FILE - NJ solar arrays, green energy, solar power

A field of solar arrays in Southern New Jersey

Lawmakers on Capitol Hill have emphasized the environmental angle of their so-called “Build Back Better” Act. Many of these provisions, however, amount to little more than taxpayer-funded giveaways to renewable energy companies. No provision epitomizes this sad reality than the possible extension of the investment tax credit (ITC) and production tax credit (PTC) for wind and solar power. These subsidies cost the federal taxpayers with billions on top of an already over-bloated package. They also continue policies that have not been necessary for years – if they ever were.

The ITC was established by Congress in 1978. In the over four decades since, this policy has supported almost exclusively solar power projects. Likewise, the PTC, passed in 1992, has been a bolster for the wind power industry. Both tax credits had an expiration date attached to them. However, as the late economist Milton Friedman often said, “There is nothing so permanent as a ‘temporary’ government program.” The expiration deadlines for the ITC and PTC have been extended a whopping 24 times since initially set to expire.

In the time since, almost 40 states have adopted mandates to require a benchmark for renewable energy generation within their borders. These mandates, on top of the ITC and PTC create artificial demand for wind and solar power. Further proposals to decarbonize electric power will continue to add to this artificial demand and increase the costs to taxpayers across the nation.

Government officials at all levels have been rushing to prop up these industries for years. These policies have helped sufficiently insulate wind and solar from open competition and have prevented them from failing due to lack of organic demand. If the wind and solar power industries are unable to stand after decades of such support, it is clear they are not as efficient or desirable as their proponents claim them to be. It is time the government unshackle the taxpayer from these technologies and let them succeed or fail on their own.

The cost to the taxpayers over this period has been enormous. Over the last four decades, renewable subsidies have cost Americans over $100 billion. Shockingly, $70 billion of that came in the last decade alone. Another extension of these policies does not paint a brighter picture for taxpayers. The Joint Committee on Taxation estimates another decade would cost another $106 billion, with estimates ranging as high as $260 billion. Wind and solar have bled hard-working Americans dry for long enough.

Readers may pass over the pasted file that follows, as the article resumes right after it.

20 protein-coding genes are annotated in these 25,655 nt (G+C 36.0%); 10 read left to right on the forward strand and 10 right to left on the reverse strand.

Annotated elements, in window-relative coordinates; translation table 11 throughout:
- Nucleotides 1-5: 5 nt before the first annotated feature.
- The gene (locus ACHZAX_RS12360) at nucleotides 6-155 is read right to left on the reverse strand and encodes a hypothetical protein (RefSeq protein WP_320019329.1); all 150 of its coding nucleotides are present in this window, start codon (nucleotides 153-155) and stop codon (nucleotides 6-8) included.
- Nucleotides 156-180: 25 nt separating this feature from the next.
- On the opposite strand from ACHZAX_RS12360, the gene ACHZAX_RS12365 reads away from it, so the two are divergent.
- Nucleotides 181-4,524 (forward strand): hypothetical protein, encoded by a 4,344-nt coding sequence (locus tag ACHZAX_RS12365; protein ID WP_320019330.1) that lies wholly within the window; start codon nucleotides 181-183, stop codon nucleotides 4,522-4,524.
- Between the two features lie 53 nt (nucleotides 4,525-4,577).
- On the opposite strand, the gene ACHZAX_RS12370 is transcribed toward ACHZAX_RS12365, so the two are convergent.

When the government picks winners and losers, it neglects to mention that there will be “losers” who face very real consequences. American manufacturers of raw materials will be damaged as wind and solar technologies create demand they cannot fill. China produces roughly 75% of the world’s solar panels, whereas the U.S. accounts for just 1%. Artificially increasing demand will have massive job implications for those here at home.

Further, roughly half of the world’s polysilicon – the primary material in solar panels – comes from the Xinjiang region of China. In that region, ethnic minorities are allegedly subject to torture and human rights abuses. There is, at present, no good way to verify whether or not these materials being imported are the product of slave labor. The potential geopolitical consequences of such a reality cannot be overlooked.

With rising prices due to runaway inflation lately, heating your home has become more expensive in America. This is why the fixation on these subsidies is particularly harmful for American families. They will accelerate the phase-out of dependable energy sources like coal and nuclear power. They also prop up alternatives that are already more expensive. Creating a less reliable, more expensive power grid at a time like this is especially irresponsible. The distortions created by the continuation of these credits will continue to get worse, as will the potential consequences.

Given that American taxpayers have already footed the bill for trillions in record levels of spending over the last two years, no one deserves a break more than they do. The last thing the country needs is to use its hard-working families to prop up the bottom lines of special interest groups. They have been doing so for four decades. It is long past time to end this pattern. In deliberations on the social spending reconciliation package, these tax credits ought to be left out entirely.

Daniel Savickas is government affairs manager for the Taxpayers Protection Alliance.